March 5, 2021

Pesachim 104

Today’s daf (Pesachim 104b) tells a story that contains many layers and many messages:
We are told how the great Ulla once came to Pumbedita over Shabbat and how Rav Yehuda – the head the local academy – told his son Rav Yitzchak to take a basket of fruit on Motzei Shabbat to the home where Ulla was residing as a pretext in order to observe how Ulla performed the Havdalah service. However, rather than going himself, Rav Yitzchak sent Abaye in his stead who, upon returning, described to Rav Yitzchak the way in which Ulla had recited the Havdalah.
Soon after, Rav Yitzchak went to see his father who asked him about the experience of watching Ulla perform havdalah. But once he told him that he had ‘outsourced’ this mission to Abaye, Rav Yehuda was angry with him for what he believed was excess pride as expressed by sending Abaye in his place, and for making the choice to miss out on being a part of the chain of transmission in teaching how havdalah is to be practiced to future generations.
To begin with, it is clear that Rav Yehuda himself dearly wished to observe Ulla perform Havdalah and, by doing so, learn what he thought would be the authoritative manner of its recitation. However, given his role as the head of the academy he was simply unable to do so – which is why he asked his son, already a budding Torah scholar, to be his agent. The problem was that the excitement and curiosity felt by Rav Yehuda to learn from Ulla was not equally shared by his son Rav Yitzchak, and while this fact in-and-of-itself shouldn’t have been a reason why Rav Yitzchak did not do what his father had asked of him, it is an important lesson for all parents to remember that there are things that excite and inspire a parent that do not excite or inspire a child in the same way. Of course, perhaps Rav Yehuda himself could have excited or inspired his son a little more prior to sending him to observe Ulla rather than simply instruct him to be his agent. Either way, while Rav Yehuda may have thought that he and his son were on the same page, they were clearly not.
Secondly, there was a further disconnect between Rav Yehuda and his son, and this is because Rav Yehuda didn’t just ask Rav Yitzchak to ‘hear’ what Ulla said. Instead, he asked him to *see* what UIla did (חזי היכי אבדיל). For Rav Yehuda, the purpose of sending his son was to observe the experience of Ulla performing Havdalah which – aside from being incredibly valuable in terms of halachic research – would have been profoundly impactful to his son. However, when Rav Yitzchak outsourced this to Abaye, all he seemingly asked of him was to hear what Ulla ‘said’ for havdalah. What this means is that Rav Yitzchak had – either accidentally or deliberately – separated the ritual from the experiential. And, as Rav Yehuda communicated in the words of rebuke that he communicated to his son, this was a tragic lost opportunity because Judaism isn’t defined only by the words that we say, but also be the acts that we do.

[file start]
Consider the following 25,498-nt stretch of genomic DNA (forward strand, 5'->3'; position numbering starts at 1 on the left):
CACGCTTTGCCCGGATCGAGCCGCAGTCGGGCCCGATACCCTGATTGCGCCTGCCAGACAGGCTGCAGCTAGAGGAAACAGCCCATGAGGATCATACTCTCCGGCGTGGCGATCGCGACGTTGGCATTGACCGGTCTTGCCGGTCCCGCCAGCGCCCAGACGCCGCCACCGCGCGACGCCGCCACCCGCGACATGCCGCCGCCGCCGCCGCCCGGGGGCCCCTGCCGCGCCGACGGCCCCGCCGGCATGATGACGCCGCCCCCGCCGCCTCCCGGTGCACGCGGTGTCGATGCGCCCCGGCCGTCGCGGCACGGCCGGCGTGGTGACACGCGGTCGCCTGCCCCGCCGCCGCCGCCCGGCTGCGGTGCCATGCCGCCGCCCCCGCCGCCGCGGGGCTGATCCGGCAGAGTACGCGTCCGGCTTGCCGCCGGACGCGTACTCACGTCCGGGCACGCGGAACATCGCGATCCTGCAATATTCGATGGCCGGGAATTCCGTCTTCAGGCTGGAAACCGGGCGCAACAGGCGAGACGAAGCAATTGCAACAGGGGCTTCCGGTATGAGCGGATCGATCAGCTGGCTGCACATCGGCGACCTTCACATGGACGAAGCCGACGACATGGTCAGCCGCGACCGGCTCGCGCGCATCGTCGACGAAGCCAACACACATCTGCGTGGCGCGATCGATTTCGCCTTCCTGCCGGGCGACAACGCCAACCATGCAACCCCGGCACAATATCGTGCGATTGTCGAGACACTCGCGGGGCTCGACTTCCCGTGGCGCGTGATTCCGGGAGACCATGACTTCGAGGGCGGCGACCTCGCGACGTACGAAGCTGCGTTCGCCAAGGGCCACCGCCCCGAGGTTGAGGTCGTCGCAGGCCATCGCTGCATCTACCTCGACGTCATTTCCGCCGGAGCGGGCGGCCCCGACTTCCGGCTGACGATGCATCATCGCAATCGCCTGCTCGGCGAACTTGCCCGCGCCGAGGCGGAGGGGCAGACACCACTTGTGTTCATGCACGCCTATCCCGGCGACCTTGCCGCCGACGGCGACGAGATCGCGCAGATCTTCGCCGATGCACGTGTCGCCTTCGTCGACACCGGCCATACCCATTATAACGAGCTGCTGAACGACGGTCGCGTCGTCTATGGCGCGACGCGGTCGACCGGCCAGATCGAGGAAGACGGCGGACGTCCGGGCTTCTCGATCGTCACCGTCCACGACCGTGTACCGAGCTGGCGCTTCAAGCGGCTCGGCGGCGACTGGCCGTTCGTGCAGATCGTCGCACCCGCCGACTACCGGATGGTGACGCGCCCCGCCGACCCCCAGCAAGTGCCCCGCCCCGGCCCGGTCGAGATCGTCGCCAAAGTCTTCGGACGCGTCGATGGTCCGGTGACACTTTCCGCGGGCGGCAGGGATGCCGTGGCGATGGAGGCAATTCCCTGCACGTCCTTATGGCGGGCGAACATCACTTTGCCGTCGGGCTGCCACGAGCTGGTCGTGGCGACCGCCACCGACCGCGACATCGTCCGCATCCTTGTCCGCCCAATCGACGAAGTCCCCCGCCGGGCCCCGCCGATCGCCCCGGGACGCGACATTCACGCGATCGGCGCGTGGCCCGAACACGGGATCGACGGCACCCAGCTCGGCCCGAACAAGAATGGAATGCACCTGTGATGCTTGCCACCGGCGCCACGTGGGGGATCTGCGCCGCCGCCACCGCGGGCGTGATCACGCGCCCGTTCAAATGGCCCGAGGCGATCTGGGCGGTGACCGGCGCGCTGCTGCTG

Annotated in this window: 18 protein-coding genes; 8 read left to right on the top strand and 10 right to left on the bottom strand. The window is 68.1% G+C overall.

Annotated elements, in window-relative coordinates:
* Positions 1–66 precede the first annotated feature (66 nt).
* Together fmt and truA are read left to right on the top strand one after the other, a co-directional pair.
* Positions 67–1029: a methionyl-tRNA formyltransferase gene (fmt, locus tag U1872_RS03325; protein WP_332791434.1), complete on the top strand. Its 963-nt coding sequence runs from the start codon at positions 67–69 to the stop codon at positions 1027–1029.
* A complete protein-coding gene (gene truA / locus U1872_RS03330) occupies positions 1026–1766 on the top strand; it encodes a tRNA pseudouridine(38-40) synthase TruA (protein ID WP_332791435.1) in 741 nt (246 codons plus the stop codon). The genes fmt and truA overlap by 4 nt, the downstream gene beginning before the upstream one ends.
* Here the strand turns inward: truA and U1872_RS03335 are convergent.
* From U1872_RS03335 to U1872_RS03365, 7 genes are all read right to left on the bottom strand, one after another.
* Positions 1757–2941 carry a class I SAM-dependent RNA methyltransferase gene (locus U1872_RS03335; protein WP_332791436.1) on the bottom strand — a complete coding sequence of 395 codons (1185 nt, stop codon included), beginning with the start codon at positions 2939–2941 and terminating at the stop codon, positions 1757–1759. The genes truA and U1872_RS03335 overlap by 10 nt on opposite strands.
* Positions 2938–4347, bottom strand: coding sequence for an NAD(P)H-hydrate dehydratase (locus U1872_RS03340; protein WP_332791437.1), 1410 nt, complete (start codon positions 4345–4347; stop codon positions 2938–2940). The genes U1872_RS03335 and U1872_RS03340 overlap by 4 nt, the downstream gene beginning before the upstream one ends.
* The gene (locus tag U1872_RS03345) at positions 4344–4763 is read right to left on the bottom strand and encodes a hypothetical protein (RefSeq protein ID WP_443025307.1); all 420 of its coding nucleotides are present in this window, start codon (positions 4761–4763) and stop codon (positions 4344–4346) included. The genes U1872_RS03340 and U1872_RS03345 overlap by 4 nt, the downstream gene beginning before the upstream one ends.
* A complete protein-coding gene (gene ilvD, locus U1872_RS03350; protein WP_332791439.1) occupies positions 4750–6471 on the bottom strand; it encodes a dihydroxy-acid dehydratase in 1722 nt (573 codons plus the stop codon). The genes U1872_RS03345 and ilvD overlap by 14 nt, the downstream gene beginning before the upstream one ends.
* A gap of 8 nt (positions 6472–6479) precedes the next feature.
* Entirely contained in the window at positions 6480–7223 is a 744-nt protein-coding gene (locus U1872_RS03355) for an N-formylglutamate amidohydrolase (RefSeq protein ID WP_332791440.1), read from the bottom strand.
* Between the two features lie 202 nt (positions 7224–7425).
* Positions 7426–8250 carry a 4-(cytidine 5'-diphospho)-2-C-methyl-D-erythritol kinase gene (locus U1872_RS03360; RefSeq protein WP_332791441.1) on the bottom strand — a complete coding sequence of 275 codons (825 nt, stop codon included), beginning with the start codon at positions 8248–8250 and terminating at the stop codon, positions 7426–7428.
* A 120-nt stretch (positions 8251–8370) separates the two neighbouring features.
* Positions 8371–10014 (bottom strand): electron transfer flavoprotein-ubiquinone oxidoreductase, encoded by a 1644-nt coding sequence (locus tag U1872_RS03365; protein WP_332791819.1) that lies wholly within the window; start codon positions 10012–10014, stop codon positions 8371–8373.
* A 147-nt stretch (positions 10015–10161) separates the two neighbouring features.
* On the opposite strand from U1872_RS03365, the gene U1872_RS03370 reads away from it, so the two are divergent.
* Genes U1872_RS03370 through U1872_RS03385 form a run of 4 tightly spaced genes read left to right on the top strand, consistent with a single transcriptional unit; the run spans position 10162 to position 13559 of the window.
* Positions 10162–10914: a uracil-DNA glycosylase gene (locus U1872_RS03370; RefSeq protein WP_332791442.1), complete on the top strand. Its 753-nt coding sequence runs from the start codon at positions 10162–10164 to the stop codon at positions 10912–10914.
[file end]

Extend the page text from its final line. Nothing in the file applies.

Thirdly, there is a lesson here about humility and about the need for a child – no matter their age – to fulfil the wishes of their parent. Here, Rav Yitzchak only did so indirectly. Furthermore, it seems that Rav Yitzchak was also reluctant to be an observer of a senior Torah scholar and that he felt that this was, somehow, below him. But as his father then explained to him, humility is a pre-requisite to true Torah greatness and for becoming an essential part in the chain of transmission.
Finally, we come to the basket of fruit – which itself is a profound symbol of the entire story. Rav Yehuda felt that by his son, Rav Yitzchak, seeing Ulla perform Havdalah, that this would generate profound emotional, intellectual and spiritual fruit, and through having this experience, Rav Yitzchak would be inspired by this great Torah teacher; he would learn how there is more to Judaism than just words; he would learn about humility by being an observer of a Torah giant, and this would also provide a great topic of conversation between father and son and possibly bring them closer.
However, while Rav Yehuda saw the basket of fruit as representing the goals of this mission, Rav Yitzchak simply saw the basket of fruit as an item that was being used to justify entering the home of Ulla while he recited Havdalah. Rav Yehuda hoped that this mission would bear fruit, while Rav Yitzchak felt that he was being used – a little like the basket of fruit itself.
Parents often have great hopes and dreams for their children, but equally often are the times when children – for whatever reason – see things very different. I believe that this is what occurred here, and rather than the Havdalah conversation bringing them together, unfortunately this story ends by highlighting a havdalah (separation) between father and son.
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